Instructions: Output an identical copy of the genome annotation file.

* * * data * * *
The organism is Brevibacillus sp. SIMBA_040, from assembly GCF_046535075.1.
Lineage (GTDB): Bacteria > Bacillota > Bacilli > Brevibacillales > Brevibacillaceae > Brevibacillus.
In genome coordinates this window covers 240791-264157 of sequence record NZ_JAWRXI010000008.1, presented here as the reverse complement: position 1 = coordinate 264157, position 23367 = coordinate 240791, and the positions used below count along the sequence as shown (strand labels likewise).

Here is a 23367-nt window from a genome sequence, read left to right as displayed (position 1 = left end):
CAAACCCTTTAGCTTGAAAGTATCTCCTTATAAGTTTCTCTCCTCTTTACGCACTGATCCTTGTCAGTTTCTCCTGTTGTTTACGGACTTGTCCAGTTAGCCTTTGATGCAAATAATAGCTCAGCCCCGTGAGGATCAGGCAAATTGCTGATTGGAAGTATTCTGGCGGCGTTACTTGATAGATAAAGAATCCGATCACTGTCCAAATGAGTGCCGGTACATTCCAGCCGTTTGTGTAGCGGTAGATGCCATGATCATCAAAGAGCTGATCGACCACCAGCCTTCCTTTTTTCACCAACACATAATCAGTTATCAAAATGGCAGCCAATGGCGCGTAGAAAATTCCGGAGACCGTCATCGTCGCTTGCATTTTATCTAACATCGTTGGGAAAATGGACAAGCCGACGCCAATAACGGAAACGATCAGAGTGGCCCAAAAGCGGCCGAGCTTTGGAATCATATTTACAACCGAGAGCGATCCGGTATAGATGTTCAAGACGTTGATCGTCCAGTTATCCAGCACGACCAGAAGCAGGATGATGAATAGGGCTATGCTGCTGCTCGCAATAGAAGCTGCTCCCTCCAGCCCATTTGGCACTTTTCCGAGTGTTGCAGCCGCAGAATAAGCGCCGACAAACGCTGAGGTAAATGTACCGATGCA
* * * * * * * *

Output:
The organism is Brevibacillus sp. SIMBA_040, from assembly GCF_046535075.1.
Lineage (GTDB): Bacteria > Bacillota > Bacilli > Brevibacillales > Brevibacillaceae > Brevibacillus.
In genome coordinates this window covers 240791-264157 of sequence record NZ_JAWRXI010000008.1, presented here as the reverse complement: position 1 = coordinate 264157, position 23367 = coordinate 240791, and the positions used below count along the sequence as shown (strand labels likewise).

Here is a 23367-nt window from a genome sequence, read left to right as displayed (position 1 = left end):
CAAACCCTTTAGCTTGAAAGTATCTCCTTATAAGTTTCTCTCCTCTTTACGCACTGATCCTTGTCAGTTTCTCCTGTTGTTTACGGACTTGTCCAGTTAGCCTTTGATGCAAATAATAGCTCAGCCCCGTGAGGATCAGGCAAATTGCTGATTGGAAGTATTCTGGCGGCGTTACTTGATAGATAAAGAATCCGATCACTGTCCAAATGAGTGCCGGTACATTCCAGCCGTTTGTGTAGCGGTAGATGCCATGATCATCAAAGAGCTGATCGACCACCAGCCTTCCTTTTTTCACCAACACATAATCAGTTATCAAAATGGCAGCCAATGGCGCGTAGAAAATTCCGGAGACCGTCATCGTCGCTTGCATTTTATCTAACATCGTTGGGAAAATGGACAAGCCGACGCCAATAACGGAAACGATCAGAGTGGCCCAAAAGCGGCCGAGCTTTGGAATCATATTTACAACCGAGAGCGATCCGGTATAGATGTTCAAGACGTTGATCGTCCAGTTATCCAGCACGACCAGAAGCAGGATGATGAATAGGGCTATGCTGCTGCTCGCAATAGAAGCTGCTCCCTCCAGCCCATTTGGCACTTTTCCGAGTGTTGCAGCCGCAGAATAAGCGCCGACAAACGCTGAGGTAAATGTACCGATGCA